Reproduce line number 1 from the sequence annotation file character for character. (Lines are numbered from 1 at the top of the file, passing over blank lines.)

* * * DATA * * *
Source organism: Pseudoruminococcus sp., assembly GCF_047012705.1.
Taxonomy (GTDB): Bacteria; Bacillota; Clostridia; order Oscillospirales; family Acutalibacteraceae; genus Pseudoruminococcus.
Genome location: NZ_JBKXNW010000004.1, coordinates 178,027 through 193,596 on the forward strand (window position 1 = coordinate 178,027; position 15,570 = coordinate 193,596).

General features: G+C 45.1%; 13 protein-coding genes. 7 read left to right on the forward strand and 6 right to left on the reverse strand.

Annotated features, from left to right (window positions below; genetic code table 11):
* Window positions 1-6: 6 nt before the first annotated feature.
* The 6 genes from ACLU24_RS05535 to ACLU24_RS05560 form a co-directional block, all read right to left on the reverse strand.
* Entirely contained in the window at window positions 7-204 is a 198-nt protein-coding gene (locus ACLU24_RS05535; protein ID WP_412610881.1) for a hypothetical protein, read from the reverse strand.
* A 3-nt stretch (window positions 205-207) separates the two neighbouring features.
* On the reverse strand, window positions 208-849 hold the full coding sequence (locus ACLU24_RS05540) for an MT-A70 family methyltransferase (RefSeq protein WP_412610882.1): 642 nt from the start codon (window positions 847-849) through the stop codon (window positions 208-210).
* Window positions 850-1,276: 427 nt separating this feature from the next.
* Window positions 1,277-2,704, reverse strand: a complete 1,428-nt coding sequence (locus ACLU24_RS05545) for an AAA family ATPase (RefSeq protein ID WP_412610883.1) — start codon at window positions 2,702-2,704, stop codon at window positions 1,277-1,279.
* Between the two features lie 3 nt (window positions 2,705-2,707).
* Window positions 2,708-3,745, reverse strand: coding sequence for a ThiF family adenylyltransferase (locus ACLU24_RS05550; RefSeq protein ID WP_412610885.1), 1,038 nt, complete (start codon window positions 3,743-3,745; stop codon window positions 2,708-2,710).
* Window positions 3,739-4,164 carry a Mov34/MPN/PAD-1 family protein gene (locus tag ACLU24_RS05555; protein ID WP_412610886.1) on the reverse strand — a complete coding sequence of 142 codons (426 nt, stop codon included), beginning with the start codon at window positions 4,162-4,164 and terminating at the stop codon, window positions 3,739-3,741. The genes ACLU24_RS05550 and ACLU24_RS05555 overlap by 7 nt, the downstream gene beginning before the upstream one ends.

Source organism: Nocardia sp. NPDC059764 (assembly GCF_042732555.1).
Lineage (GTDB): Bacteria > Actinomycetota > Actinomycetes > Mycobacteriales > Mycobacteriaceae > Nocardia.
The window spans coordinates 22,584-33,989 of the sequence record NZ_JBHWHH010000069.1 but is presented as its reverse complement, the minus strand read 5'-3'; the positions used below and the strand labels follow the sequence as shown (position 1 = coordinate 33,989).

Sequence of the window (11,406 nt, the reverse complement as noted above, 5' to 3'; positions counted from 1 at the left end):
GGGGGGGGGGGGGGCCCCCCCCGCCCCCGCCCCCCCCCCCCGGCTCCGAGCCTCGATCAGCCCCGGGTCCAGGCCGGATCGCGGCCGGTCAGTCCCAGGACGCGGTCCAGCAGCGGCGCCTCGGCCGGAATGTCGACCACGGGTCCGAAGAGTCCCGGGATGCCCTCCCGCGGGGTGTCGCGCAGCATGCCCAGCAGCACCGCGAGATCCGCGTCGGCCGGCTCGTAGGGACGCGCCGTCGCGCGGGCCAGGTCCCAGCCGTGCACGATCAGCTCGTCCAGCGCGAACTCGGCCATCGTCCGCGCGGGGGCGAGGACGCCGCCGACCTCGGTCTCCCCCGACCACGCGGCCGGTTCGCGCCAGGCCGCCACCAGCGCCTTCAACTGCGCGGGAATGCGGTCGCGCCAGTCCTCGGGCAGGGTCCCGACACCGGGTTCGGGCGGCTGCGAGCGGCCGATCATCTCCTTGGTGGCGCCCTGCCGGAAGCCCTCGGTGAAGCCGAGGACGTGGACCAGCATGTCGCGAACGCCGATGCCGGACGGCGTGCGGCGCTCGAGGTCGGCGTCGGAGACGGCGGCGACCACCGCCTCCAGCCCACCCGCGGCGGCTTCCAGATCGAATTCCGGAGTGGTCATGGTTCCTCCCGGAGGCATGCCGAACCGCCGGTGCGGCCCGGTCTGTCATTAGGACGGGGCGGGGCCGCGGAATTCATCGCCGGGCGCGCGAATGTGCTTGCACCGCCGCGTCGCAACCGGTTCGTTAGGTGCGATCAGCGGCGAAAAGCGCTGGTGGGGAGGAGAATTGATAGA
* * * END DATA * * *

Source organism: Pseudoruminococcus sp., assembly GCF_047012705.1.